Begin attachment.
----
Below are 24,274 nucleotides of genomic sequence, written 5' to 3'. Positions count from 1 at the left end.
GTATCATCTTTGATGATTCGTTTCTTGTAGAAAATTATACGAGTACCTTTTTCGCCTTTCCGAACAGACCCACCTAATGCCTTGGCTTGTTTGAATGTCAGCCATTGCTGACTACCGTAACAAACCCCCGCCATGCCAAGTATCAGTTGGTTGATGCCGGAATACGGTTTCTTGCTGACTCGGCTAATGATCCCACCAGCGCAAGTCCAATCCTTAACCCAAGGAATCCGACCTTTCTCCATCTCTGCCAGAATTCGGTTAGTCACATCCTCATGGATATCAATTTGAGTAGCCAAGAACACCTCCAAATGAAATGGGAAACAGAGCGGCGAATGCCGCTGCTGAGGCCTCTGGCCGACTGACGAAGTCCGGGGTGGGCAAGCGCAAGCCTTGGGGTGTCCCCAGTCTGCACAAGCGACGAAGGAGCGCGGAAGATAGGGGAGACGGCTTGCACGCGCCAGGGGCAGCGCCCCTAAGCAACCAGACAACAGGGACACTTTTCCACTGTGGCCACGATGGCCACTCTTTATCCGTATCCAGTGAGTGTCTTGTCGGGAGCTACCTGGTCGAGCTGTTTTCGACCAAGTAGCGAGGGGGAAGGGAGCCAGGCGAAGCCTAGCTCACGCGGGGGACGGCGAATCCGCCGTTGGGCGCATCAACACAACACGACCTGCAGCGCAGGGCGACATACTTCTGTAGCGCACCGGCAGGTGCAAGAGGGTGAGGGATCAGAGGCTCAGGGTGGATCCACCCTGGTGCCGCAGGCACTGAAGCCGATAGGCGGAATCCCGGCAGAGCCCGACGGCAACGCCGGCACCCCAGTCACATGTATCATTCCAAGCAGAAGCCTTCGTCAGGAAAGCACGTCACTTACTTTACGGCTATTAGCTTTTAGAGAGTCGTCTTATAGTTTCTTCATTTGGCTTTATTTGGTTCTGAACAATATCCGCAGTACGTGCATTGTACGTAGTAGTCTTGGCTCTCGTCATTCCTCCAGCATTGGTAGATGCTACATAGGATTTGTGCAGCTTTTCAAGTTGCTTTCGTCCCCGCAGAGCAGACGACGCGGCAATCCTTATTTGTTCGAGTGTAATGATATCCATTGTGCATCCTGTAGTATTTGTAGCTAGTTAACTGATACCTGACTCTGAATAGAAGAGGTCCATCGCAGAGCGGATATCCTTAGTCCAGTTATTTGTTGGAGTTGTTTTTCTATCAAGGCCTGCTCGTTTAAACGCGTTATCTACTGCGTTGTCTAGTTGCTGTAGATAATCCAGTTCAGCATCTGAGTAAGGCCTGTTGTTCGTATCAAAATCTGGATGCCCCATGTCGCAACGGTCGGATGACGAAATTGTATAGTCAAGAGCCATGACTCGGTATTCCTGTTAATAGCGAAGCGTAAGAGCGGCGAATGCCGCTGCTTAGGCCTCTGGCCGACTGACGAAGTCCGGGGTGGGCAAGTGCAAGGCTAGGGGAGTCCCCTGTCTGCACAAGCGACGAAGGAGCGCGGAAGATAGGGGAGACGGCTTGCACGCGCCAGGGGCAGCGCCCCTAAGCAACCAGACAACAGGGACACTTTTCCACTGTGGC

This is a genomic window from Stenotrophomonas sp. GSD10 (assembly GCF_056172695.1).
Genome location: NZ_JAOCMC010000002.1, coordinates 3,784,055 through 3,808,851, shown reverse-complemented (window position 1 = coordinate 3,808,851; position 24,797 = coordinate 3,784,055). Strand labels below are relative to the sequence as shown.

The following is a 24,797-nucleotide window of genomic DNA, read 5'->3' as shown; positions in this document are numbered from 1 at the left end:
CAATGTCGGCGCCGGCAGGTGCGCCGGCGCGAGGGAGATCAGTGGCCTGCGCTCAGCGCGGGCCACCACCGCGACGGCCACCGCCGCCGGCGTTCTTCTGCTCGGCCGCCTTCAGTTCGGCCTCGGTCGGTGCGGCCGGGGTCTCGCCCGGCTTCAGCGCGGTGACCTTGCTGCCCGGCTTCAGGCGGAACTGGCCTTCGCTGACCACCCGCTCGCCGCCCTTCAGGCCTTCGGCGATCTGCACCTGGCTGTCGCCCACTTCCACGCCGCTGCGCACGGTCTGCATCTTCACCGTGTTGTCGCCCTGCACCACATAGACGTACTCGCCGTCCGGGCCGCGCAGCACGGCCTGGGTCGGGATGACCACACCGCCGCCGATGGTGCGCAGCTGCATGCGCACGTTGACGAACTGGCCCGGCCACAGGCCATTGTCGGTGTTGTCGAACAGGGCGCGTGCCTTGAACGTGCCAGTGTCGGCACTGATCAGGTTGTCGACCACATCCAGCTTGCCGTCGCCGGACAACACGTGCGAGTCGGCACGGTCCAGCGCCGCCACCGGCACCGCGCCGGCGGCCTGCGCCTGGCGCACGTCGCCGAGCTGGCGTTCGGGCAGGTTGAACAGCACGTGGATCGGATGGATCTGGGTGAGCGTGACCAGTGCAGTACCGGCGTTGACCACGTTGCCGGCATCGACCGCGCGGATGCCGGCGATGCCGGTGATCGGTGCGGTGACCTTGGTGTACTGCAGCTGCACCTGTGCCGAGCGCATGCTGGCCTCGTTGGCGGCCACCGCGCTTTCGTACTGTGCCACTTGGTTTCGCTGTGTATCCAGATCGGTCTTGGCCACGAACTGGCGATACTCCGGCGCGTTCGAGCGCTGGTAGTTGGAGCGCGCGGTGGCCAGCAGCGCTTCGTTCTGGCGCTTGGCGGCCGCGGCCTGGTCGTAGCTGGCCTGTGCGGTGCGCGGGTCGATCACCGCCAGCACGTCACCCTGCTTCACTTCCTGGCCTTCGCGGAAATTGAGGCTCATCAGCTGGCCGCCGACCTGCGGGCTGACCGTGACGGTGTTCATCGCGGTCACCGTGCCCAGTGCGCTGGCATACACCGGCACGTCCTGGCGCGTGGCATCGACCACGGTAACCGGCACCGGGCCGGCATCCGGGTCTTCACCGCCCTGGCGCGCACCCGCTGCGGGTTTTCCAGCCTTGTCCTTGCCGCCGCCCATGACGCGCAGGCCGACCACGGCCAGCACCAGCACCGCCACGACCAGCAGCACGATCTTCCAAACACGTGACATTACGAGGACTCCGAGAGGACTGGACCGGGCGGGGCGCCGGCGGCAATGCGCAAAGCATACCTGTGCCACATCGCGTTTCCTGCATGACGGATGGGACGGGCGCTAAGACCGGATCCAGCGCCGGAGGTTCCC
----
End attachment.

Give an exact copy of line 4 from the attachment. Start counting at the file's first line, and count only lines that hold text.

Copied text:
Genome location: NZ_JAOCMC010000002.1, coordinates 3,784,055 through 3,808,851, shown reverse-complemented (window position 1 = coordinate 3,808,851; position 24,797 = coordinate 3,784,055). Strand labels below are relative to the sequence as shown.